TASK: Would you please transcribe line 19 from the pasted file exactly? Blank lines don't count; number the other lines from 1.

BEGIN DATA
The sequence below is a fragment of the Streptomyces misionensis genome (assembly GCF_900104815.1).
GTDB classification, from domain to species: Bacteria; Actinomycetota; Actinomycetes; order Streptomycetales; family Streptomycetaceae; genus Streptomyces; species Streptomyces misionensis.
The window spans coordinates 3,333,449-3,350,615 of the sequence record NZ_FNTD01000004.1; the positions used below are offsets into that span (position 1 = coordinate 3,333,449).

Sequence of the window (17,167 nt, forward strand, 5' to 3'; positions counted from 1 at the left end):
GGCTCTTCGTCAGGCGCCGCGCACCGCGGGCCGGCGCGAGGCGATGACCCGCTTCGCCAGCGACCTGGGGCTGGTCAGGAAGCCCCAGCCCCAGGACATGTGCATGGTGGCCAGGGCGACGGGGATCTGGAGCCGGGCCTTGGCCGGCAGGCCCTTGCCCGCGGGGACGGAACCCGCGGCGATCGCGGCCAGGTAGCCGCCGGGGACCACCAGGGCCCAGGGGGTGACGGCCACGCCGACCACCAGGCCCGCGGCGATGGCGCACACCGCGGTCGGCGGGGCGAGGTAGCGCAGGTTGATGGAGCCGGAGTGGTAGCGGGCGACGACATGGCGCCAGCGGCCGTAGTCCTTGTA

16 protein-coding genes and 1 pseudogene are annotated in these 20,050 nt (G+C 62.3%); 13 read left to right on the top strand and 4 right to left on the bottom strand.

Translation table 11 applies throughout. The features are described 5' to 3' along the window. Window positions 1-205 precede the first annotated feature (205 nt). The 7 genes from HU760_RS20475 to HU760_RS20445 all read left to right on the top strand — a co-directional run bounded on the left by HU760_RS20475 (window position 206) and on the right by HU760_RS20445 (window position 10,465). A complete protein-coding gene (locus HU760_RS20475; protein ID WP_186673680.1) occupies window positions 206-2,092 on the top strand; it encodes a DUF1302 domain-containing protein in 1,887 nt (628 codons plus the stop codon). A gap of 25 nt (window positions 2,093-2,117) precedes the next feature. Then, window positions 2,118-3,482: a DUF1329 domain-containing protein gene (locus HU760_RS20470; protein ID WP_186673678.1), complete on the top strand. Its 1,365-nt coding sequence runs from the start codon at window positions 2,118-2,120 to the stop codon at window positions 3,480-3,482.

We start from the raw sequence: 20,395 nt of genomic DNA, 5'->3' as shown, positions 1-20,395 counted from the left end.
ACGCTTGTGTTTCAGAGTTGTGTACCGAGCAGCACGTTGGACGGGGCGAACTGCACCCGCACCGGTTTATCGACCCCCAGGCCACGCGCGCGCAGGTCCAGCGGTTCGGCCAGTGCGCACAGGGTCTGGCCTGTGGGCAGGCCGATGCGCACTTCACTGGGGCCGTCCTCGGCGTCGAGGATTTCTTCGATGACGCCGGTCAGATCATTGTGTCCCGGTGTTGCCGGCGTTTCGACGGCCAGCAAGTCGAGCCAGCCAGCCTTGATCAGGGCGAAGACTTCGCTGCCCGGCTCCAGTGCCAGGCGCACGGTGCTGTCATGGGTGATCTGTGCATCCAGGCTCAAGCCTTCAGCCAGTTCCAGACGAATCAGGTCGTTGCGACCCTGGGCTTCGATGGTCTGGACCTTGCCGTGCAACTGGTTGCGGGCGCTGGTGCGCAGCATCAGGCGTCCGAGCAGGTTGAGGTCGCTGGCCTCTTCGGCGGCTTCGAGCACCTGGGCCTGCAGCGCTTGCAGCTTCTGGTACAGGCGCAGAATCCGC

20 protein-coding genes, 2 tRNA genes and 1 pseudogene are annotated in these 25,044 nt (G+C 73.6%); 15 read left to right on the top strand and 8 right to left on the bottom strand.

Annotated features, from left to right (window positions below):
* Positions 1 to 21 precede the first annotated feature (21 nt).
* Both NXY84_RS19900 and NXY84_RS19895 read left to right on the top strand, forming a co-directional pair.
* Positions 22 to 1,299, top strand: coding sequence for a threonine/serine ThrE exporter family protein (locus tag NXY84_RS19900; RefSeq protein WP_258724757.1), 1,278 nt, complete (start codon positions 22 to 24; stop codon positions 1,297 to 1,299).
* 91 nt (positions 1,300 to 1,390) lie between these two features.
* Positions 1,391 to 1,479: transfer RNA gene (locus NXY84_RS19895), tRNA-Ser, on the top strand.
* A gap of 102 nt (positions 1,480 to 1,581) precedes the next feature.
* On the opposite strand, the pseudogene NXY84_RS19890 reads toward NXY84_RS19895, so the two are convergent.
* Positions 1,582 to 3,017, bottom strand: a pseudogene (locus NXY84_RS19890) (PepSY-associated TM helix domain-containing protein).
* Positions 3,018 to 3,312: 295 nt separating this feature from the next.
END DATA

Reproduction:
* Positions 1,582 to 3,017, bottom strand: a pseudogene (locus NXY84_RS19890) (PepSY-associated TM helix domain-containing protein).